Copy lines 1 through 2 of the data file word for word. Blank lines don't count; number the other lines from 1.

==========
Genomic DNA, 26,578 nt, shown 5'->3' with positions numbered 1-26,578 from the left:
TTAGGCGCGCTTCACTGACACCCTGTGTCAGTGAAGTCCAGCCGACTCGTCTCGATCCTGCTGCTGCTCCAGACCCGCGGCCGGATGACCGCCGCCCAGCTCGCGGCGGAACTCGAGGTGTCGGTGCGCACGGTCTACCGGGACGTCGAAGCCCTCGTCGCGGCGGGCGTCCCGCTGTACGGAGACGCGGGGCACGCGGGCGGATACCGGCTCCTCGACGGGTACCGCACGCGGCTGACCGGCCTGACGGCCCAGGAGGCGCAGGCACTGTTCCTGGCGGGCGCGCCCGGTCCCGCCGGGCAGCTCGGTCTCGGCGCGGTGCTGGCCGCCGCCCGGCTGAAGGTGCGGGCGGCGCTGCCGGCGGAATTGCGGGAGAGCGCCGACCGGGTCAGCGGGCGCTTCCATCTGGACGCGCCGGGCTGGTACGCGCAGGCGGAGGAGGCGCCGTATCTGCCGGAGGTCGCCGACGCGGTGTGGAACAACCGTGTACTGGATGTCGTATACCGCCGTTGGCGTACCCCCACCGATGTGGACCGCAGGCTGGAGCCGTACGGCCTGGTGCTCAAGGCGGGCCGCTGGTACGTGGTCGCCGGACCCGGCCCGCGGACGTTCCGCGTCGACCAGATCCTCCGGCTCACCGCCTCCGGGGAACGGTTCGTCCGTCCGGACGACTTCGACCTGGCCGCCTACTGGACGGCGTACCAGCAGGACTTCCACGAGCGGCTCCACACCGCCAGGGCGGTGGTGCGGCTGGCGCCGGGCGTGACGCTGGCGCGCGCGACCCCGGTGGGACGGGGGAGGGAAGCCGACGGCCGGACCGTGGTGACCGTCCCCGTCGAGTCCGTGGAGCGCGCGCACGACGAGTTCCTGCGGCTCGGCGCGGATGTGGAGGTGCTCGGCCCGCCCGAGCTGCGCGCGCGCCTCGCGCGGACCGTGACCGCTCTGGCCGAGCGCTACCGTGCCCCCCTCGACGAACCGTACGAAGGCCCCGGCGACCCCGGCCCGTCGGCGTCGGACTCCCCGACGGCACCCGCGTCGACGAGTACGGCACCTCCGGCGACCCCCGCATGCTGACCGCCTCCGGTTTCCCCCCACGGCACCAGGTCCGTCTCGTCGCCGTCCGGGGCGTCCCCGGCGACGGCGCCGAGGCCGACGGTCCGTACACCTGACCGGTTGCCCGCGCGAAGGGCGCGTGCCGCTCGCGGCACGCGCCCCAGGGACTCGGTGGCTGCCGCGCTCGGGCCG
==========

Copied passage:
Genomic DNA, 26,578 nt, shown 5'->3' with positions numbered 1-26,578 from the left:
TTAGGCGCGCTTCACTGACACCCTGTGTCAGTGAAGTCCAGCCGACTCGTCTCGATCCTGCTGCTGCTCCAGACCCGCGGCCGGATGACCGCCGCCCAGCTCGCGGCGGAACTCGAGGTGTCGGTGCGCACGGTCTACCGGGACGTCGAAGCCCTCGTCGCGGCGGGCGTCCCGCTGTACGGAGACGCGGGGCACGCGGGCGGATACCGGCTCCTCGACGGGTACCGCACGCGGCTGACCGGCCTGACGGCCCAGGAGGCGCAGGCACTGTTCCTGGCGGGCGCGCCCGGTCCCGCCGGGCAGCTCGGTCTCGGCGCGGTGCTGGCCGCCGCCCGGCTGAAGGTGCGGGCGGCGCTGCCGGCGGAATTGCGGGAGAGCGCCGACCGGGTCAGCGGGCGCTTCCATCTGGACGCGCCGGGCTGGTACGCGCAGGCGGAGGAGGCGCCGTATCTGCCGGAGGTCGCCGACGCGGTGTGGAACAACCGTGTACTGGATGTCGTATACCGCCGTTGGCGTACCCCCACCGATGTGGACCGCAGGCTGGAGCCGTACGGCCTGGTGCTCAAGGCGGGCCGCTGGTACGTGGTCGCCGGACCCGGCCCGCGGACGTTCCGCGTCGACCAGATCCTCCGGCTCACCGCCTCCGGGGAACGGTTCGTCCGTCCGGACGACTTCGACCTGGCCGCCTACTGGACGGCGTACCAGCAGGACTTCCACGAGCGGCTCCACACCGCCAGGGCGGTGGTGCGGCTGGCGCCGGGCGTGACGCTGGCGCGCGCGACCCCGGTGGGACGGGGGAGGGAAGCCGACGGCCGGACCGTGGTGACCGTCCCCGTCGAGTCCGTGGAGCGCGCGCACGACGAGTTCCTGCGGCTCGGCGCGGATGTGGAGGTGCTCGGCCCGCCCGAGCTGCGCGCGCGCCTCGCGCGGACCGTGACCGCTCTGGCCGAGCGCTACCGTGCCCCCCTCGACGAACCGTACGAAGGCCCCGGCGACCCCGGCCCGTCGGCGTCGGACTCCCCGACGGCACCCGCGTCGACGAGTACGGCACCTCCGGCGACCCCCGCATGCTGACCGCCTCCGGTTTCCCCCCACGGCACCAGGTCCGTCTCGTCGCCGTCCGGGGCGTCCCCGGCGACGGCGCCGAGGCCGACGGTCCGTACACCTGACCGGTTGCCCGCGCGAAGGGCGCGTGCCGCTCGCGGCACGCGCCCCAGGGACTCGGTGGCTGCCGCGCTCGGGCCG